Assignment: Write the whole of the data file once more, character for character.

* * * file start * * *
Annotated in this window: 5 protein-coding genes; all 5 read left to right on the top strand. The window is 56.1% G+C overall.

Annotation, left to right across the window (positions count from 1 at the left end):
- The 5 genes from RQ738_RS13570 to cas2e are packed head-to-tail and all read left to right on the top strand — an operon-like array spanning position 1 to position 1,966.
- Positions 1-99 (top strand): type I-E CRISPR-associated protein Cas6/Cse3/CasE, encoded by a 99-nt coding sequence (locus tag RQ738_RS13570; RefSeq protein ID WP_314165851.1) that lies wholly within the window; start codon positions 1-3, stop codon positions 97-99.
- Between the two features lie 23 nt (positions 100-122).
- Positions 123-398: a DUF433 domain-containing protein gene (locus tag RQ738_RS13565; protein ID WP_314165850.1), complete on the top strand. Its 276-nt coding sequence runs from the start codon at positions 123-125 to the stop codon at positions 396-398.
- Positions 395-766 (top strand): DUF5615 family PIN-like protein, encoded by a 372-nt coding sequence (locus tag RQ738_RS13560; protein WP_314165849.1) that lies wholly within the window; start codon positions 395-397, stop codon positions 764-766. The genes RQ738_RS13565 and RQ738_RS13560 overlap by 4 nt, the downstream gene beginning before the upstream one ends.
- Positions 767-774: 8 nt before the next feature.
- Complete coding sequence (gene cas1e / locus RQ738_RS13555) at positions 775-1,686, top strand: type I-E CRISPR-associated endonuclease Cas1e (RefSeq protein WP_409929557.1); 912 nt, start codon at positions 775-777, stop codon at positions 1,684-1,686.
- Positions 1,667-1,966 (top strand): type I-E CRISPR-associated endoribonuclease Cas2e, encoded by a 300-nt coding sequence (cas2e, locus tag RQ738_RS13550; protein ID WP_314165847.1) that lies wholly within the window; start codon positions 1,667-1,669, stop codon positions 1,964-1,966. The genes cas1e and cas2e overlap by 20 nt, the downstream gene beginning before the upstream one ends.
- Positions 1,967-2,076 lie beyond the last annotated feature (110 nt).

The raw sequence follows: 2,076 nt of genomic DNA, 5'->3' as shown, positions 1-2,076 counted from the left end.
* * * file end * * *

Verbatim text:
Annotated in this window: 5 protein-coding genes; all 5 read left to right on the top strand. The window is 56.1% G+C overall.

Annotation, left to right across the window (positions count from 1 at the left end):
- The 5 genes from RQ738_RS13570 to cas2e are packed head-to-tail and all read left to right on the top strand — an operon-like array spanning position 1 to position 1,966.
- Positions 1-99 (top strand): type I-E CRISPR-associated protein Cas6/Cse3/CasE, encoded by a 99-nt coding sequence (locus tag RQ738_RS13570; RefSeq protein ID WP_314165851.1) that lies wholly within the window; start codon positions 1-3, stop codon positions 97-99.
- Between the two features lie 23 nt (positions 100-122).
- Positions 123-398: a DUF433 domain-containing protein gene (locus tag RQ738_RS13565; protein ID WP_314165850.1), complete on the top strand. Its 276-nt coding sequence runs from the start codon at positions 123-125 to the stop codon at positions 396-398.
- Positions 395-766 (top strand): DUF5615 family PIN-like protein, encoded by a 372-nt coding sequence (locus tag RQ738_RS13560; protein WP_314165849.1) that lies wholly within the window; start codon positions 395-397, stop codon positions 764-766. The genes RQ738_RS13565 and RQ738_RS13560 overlap by 4 nt, the downstream gene beginning before the upstream one ends.
- Positions 767-774: 8 nt before the next feature.
- Complete coding sequence (gene cas1e / locus RQ738_RS13555) at positions 775-1,686, top strand: type I-E CRISPR-associated endonuclease Cas1e (RefSeq protein WP_409929557.1); 912 nt, start codon at positions 775-777, stop codon at positions 1,684-1,686.
- Positions 1,667-1,966 (top strand): type I-E CRISPR-associated endoribonuclease Cas2e, encoded by a 300-nt coding sequence (cas2e, locus tag RQ738_RS13550; protein ID WP_314165847.1) that lies wholly within the window; start codon positions 1,667-1,669, stop codon positions 1,964-1,966. The genes cas1e and cas2e overlap by 20 nt, the downstream gene beginning before the upstream one ends.
- Positions 1,967-2,076 lie beyond the last annotated feature (110 nt).

The raw sequence follows: 2,076 nt of genomic DNA, 5'->3' as shown, positions 1-2,076 counted from the left end.